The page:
2009-ongoing Afterschool Charisma Comic Currently at four volumes, this series takes place at an exclusive school called St. Kleio Academy that is mostly attended by clones of famous people. Joan of Arc's clone appears along with clones of other important people such as Napoleon Bonaparte, Queen Elizabeth I, Florence Nightingale, Marie Curie, Ikkyu, Sigmund Freud and others.
2010–present Times Like This webcomic In this time-travel series, Joan is rescued during her execution and brought to modern Texas to live out her full life as a secondary character in the series.
2011 Puella Magi Madoka Magica Anime In Episode 11 it is revealed that she was a magical girl, along with Cleopatra and other famous women in history.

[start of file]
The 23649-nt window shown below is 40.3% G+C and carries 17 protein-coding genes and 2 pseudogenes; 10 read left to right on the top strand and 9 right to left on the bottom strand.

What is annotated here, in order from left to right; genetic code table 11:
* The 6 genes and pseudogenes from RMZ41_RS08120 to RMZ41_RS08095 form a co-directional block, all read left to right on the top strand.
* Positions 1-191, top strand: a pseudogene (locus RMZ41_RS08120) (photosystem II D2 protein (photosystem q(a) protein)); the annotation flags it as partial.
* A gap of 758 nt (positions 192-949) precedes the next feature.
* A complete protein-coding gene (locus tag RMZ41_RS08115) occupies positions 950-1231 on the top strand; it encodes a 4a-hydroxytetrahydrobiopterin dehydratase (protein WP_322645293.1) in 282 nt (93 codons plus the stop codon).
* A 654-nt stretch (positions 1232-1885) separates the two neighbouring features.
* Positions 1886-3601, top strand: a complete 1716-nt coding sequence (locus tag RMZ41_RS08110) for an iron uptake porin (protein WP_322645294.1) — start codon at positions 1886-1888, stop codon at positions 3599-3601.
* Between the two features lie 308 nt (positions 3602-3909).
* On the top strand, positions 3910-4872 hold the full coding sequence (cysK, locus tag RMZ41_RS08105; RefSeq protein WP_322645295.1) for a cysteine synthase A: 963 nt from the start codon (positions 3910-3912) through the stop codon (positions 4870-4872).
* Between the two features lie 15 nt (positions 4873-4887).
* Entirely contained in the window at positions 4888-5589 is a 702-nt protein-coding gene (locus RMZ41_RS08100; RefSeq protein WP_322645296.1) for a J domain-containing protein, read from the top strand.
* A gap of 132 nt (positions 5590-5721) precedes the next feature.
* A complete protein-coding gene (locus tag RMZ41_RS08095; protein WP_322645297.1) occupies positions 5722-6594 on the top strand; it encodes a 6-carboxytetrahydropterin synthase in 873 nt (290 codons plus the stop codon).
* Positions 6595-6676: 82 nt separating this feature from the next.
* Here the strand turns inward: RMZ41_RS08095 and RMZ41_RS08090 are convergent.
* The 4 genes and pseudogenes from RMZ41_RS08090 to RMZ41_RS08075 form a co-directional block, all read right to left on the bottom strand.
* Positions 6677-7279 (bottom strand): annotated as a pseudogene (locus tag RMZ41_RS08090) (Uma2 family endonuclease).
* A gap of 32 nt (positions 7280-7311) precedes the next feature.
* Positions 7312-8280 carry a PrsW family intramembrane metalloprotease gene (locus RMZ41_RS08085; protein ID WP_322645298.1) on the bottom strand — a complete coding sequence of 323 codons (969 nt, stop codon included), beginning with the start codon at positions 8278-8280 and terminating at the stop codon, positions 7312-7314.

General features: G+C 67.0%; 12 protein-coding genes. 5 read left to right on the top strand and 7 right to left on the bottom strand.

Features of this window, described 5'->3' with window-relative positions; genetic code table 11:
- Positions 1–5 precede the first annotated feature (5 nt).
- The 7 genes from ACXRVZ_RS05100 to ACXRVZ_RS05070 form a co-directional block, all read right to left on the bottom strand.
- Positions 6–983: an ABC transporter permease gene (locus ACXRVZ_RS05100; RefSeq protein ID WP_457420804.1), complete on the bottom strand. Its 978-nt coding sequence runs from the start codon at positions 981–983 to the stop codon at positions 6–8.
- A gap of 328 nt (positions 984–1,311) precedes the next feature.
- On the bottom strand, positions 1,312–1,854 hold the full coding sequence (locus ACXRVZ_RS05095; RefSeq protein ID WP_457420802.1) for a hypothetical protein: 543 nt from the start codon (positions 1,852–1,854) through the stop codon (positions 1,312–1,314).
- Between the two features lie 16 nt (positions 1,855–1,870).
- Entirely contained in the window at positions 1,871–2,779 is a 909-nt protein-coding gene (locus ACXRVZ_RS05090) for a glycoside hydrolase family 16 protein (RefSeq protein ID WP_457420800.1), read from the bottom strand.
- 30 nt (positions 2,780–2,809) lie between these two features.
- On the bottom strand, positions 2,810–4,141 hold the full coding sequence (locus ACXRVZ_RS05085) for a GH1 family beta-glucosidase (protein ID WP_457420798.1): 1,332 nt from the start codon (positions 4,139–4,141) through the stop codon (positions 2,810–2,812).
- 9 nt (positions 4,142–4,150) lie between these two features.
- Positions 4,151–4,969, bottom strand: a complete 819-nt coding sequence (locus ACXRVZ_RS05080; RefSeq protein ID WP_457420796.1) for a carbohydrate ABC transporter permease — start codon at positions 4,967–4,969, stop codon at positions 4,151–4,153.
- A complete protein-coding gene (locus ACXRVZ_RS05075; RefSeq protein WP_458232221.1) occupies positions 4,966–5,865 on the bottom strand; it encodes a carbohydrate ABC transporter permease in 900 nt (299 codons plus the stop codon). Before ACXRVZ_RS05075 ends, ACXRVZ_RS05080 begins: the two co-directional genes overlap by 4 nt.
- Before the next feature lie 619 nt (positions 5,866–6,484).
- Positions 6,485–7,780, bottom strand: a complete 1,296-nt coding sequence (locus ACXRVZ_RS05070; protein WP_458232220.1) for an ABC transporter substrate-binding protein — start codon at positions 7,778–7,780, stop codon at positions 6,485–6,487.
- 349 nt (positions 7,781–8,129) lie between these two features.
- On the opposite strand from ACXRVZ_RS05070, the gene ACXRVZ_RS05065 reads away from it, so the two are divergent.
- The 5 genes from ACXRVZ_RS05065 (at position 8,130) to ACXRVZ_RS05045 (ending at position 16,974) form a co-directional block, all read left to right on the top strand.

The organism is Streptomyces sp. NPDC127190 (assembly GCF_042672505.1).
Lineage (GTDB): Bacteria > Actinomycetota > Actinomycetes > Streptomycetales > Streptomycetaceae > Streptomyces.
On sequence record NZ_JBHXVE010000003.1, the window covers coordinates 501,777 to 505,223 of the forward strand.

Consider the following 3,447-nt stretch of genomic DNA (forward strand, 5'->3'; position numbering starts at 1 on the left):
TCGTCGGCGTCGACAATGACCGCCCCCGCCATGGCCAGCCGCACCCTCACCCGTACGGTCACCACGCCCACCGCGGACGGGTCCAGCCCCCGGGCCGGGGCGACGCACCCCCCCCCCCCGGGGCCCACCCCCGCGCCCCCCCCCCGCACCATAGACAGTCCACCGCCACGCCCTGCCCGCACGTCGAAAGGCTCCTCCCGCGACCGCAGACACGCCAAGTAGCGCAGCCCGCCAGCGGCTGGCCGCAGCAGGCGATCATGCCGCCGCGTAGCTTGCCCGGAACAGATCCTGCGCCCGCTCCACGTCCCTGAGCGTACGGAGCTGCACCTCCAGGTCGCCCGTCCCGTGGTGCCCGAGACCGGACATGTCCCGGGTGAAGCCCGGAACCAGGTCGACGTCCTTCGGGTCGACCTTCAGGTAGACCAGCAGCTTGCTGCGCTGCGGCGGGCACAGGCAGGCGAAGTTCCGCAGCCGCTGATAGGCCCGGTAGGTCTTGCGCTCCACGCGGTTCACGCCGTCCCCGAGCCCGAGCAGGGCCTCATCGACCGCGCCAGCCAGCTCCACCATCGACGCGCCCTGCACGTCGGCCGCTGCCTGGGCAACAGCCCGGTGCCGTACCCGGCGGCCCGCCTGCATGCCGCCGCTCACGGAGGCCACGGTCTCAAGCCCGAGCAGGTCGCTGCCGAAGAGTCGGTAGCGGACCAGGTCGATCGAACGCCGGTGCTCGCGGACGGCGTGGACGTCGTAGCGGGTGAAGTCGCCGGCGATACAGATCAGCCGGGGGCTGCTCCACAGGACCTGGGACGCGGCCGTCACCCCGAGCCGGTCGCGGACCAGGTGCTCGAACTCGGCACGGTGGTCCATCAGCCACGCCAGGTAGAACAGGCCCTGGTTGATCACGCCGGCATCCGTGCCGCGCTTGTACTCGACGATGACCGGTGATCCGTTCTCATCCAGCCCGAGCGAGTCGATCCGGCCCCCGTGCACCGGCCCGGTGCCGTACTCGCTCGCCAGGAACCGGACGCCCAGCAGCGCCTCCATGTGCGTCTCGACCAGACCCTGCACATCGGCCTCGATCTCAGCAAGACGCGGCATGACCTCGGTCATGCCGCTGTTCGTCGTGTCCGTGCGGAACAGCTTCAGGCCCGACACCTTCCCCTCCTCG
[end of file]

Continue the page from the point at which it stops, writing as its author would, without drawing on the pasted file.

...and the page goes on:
2012 Family Guy Animation In the Season 10 Episode 19 "Mr. and Mrs. Stewie", Joan of Arc is depicted as obnoxious and annoying in a cutaway after Stewie notes that women always turn out to be nightmares.
2013 Rooster Teeth Productions RWBY Animation In the series, the leader of Team JNPR, Jaune Arc (voiced by Miles Luna), wielder of the Crocea Mors, is derived of the legend of Joan of Arc. His characterization and history is not very like Joan of Arc. Other than his name's similarity, his rival is Cardin Winchester, an allusion to the Cardinal of Winchester who presided over Joan of Arc's trial.

In philately[edit]

Date Country Yvert[6]
1929 France 257
1946 France 768
1968 France 1579
1979 France 2051
1996 France 3002
2012 France 4654

See also[edit]

Notes[edit]

  1. ^ Pernoud 1999, p. 243.
  2. ^ Pernoud 1999, p. 239.
  3. ^ Pernoud 1999, pp. 240, 246.

References[edit]

  • Nadia Margolis, Joan of Arc in History, Literature, and Film (New York: Garland, 1990).
  • Régine Pernoud and Marie-Véronique Clin, Joan of Arc: Her Story, trans. Jeremy Duquesnay Adams (New York: St. Martin's Griffin, 1999).

External links[edit]